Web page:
Tuesday, April 19, 2011

Some Agencies Don't Do Their Own Branding Well

I was recently interviewing a person who currently works at TBWA/Chiat Day. Of course, like everyone else here in the U.S., she referred to it as Chiat. I am sure that Bill Tragos, U.S. founding partner and the T in TBWA, has fits every time he hears his agency referred to as Chiat or Chiat/Day. I am not sure technically how the merger of the two agencies worked, but I believe Chiat was merged into TBWA, but somehow, in the United States, Australia and a few other countries, Chiat's name and culture dominated. Elsewhere, particularly Europe, the dominant brand was/is TBWA.

Is this a problem? You bet. TBWA/Chiat Day may not think so but, to my knowledge. they have not done much to clarify the confusion, allowing people to call it whatever they want. This includes their own employees. I believe it has to be a big issue, especially in new business. If I were a client, I would want my agency to know who they are, otherwise, how could they tell me who to be?

Which brings me to a several other big agencies.

First, there is Ogilvy. Many of their employees still refer to it as Ogilvy & Mather or O&;M. Their paychecks come from Ogilvy & Mather. How could an agency change its public name, but not its corporate name?
Then there is J. Walter Thompson, which officially became JWT. In my opinion, that is ridiculous. I still call it Thompson, as do most of its own employees. JWT just doesn’t sound right and I can't seem to call it J-W-T  when I am talking about them.
Deutsch, a Lowe & Partners Company. Give me a break. Deutsch has no name anywhere else in the world, but is a wonderful powerhouse here in the United States. Lowe has been subsumed here in the U.S. by Deutsch, which I am sure if fine for the Deutsch people, and maybe even for the Lowe employees and U.S. clients who remain. But Deutsch is Deutsch. They have their own very successful culture and I am sure it has very little to do with Lowe & Partners.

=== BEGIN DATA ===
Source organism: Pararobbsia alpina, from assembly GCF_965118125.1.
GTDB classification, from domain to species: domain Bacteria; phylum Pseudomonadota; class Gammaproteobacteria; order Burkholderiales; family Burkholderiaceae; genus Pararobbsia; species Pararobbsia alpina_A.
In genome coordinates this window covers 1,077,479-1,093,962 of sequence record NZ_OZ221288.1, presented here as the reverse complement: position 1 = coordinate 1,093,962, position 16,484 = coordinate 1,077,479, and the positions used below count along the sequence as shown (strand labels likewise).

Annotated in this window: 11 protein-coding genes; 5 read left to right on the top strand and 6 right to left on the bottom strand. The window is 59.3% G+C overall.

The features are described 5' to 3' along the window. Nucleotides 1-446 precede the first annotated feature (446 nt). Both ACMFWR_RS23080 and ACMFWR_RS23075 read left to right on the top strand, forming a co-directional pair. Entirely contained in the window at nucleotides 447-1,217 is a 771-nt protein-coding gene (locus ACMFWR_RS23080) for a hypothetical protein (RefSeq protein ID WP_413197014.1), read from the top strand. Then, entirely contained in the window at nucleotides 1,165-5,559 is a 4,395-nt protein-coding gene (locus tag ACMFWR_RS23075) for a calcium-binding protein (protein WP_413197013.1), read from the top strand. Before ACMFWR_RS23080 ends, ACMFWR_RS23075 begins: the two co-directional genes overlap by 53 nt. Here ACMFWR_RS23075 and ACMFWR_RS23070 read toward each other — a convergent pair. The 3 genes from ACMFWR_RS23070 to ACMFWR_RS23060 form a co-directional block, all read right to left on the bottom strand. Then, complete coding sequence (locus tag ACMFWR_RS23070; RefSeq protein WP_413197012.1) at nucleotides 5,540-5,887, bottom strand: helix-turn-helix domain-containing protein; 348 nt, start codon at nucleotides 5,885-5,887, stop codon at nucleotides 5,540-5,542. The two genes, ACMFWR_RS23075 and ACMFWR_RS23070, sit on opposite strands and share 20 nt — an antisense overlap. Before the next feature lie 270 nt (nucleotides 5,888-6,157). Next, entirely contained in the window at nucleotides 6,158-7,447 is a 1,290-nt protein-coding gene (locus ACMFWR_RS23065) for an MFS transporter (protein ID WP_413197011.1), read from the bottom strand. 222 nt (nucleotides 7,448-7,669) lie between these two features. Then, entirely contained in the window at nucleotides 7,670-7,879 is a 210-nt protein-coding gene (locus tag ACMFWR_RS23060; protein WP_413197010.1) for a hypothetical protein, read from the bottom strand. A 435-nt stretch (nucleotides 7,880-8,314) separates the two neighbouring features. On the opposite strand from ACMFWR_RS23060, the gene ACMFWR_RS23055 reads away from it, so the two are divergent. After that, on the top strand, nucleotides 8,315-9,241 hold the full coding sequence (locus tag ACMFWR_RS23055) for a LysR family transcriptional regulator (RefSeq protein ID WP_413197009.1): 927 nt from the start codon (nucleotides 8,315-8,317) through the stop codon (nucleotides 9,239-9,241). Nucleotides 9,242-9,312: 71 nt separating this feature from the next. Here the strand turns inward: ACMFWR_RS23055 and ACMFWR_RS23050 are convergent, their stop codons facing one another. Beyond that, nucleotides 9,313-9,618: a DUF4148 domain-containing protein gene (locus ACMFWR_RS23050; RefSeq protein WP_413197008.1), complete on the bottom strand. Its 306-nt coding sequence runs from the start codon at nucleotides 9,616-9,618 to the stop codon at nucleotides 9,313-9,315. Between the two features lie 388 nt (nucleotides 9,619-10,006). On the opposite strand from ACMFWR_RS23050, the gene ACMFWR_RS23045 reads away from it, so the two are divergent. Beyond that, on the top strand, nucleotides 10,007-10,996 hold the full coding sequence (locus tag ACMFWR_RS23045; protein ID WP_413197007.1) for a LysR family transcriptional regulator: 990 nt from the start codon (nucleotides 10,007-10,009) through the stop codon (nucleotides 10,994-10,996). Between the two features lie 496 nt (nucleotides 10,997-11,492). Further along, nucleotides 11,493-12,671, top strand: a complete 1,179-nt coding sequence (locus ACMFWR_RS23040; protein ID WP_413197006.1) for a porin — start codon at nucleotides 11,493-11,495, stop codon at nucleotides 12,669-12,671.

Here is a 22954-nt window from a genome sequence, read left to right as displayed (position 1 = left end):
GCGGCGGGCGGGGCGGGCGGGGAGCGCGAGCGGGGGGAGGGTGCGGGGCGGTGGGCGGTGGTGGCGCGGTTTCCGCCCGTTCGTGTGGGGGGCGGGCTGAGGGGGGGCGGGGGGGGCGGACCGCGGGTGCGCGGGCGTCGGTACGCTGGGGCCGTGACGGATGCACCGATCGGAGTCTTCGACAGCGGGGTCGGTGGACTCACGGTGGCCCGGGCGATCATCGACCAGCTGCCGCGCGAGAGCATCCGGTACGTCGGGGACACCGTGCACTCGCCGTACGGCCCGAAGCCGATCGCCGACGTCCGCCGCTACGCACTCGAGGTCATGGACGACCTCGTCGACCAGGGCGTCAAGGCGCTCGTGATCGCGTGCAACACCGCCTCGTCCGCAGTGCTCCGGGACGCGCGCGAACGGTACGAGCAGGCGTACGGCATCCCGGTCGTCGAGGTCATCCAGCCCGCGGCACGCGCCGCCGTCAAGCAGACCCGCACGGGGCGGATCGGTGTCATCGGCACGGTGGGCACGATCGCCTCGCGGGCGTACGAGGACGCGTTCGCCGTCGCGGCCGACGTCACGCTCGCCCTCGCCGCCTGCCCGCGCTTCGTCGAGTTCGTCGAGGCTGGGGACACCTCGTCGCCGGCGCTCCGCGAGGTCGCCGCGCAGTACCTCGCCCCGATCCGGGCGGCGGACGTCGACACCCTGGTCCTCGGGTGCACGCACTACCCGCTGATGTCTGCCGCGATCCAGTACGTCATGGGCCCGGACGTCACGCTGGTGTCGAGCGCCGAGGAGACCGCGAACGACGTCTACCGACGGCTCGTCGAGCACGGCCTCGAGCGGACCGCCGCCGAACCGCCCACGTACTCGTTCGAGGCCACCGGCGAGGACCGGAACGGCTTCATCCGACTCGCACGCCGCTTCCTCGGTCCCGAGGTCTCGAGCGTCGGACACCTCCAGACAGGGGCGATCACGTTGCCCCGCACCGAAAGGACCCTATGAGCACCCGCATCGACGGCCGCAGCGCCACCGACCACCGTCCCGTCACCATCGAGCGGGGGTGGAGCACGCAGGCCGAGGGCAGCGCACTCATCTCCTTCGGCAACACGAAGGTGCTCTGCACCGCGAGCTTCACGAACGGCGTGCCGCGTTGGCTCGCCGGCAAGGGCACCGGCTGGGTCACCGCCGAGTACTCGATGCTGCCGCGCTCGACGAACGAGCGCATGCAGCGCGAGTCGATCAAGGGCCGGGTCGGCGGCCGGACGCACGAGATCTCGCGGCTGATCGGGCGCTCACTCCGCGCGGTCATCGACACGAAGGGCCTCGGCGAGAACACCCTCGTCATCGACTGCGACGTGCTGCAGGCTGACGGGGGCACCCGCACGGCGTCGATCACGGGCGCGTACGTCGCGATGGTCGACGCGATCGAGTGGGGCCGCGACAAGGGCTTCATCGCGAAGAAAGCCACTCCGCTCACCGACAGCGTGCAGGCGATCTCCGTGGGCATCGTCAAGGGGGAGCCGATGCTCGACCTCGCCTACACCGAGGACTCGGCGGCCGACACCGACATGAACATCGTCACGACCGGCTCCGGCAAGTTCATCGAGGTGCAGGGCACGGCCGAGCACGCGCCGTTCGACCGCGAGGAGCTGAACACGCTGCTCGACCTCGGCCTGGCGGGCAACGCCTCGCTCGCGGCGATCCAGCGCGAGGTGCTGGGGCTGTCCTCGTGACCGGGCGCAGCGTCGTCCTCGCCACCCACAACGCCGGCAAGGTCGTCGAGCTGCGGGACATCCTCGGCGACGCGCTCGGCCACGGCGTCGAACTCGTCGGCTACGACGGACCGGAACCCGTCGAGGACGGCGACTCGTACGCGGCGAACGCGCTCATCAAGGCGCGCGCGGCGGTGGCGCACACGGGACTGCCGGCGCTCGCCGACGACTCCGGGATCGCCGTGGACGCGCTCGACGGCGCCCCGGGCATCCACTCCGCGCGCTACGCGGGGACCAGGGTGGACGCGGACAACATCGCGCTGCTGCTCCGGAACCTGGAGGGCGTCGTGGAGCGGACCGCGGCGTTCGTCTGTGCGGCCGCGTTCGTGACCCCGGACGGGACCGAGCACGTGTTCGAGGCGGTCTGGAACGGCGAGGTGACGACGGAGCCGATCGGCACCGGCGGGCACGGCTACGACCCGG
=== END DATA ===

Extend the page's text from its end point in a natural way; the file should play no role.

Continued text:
A while back, BBD&O dropped the ampersand, which actually made sense and worked.

Of course I won’t even deal with the silliness of Wunderman becoming Impiric about a decade ago, but at least they had the good sense to change it back fairly quickly.

Over the years there have been many purchases, mergers and new principals which have caused name changes.  Some good, some awful. We have lost many good agency brands through mergers: Bates, Scali, McCabe. Sloves, Ammirati & Puris are just a few.

But my all time favorite was an agency called Altschiller:  I wish I could have been their printer. Here is the progression of its names from about 1977:

Altschiller, Reitzfeld & Morgan; Altschiller, Reitzfeld, Morgan & Jackson; Altschiller, Reitzfeld, Jackson & Solin; Altschiller, Reitzfeld, Jackson, Solin/NCK; Altschiller, Reitzfeld, Solin/NCK; Altschiller, Reitzfeld, Solin; Altschiller, Reitzfeld, Davis; Altschiller, Reitzfeld, Davis/Tracey Locke; Altschiller & Reitzfeld/Tracey Lock;  Altschiller, Reitzfeld and then, in 1994, Altschiller & Partners. Then in late '95 Hill Holliday/Altschiller. And, finally, in 1999, Hill Holliday, New York. Phew!

1 comment:

  1. Just caught up to this. The agency was originally called Morgan, Reitzfeld, Jackson. Althschiller came on in 1977. So that's one more.


I would welcome your comments, suggestions or anything you would like to share with me or my readers.

Creative Commons License